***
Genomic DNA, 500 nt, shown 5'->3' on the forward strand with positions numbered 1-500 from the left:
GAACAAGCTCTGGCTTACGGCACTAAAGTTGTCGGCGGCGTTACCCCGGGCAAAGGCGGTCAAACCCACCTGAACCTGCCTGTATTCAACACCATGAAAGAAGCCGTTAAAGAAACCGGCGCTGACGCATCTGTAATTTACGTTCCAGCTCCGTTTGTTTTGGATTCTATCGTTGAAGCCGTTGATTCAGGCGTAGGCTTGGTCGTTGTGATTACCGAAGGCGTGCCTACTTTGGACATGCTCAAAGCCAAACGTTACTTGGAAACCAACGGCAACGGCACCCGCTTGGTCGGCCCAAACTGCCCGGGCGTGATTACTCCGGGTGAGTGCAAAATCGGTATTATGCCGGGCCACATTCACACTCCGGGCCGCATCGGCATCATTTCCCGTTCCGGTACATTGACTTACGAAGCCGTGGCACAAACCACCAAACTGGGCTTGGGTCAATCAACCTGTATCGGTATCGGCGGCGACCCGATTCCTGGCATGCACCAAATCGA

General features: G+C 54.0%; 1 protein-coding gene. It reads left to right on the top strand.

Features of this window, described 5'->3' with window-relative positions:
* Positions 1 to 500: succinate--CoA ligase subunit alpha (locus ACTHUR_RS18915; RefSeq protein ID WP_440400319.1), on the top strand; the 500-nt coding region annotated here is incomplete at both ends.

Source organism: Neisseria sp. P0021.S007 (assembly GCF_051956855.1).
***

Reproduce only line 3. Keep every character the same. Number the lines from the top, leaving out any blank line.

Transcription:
General features: G+C 54.0%; 1 protein-coding gene. It reads left to right on the top strand.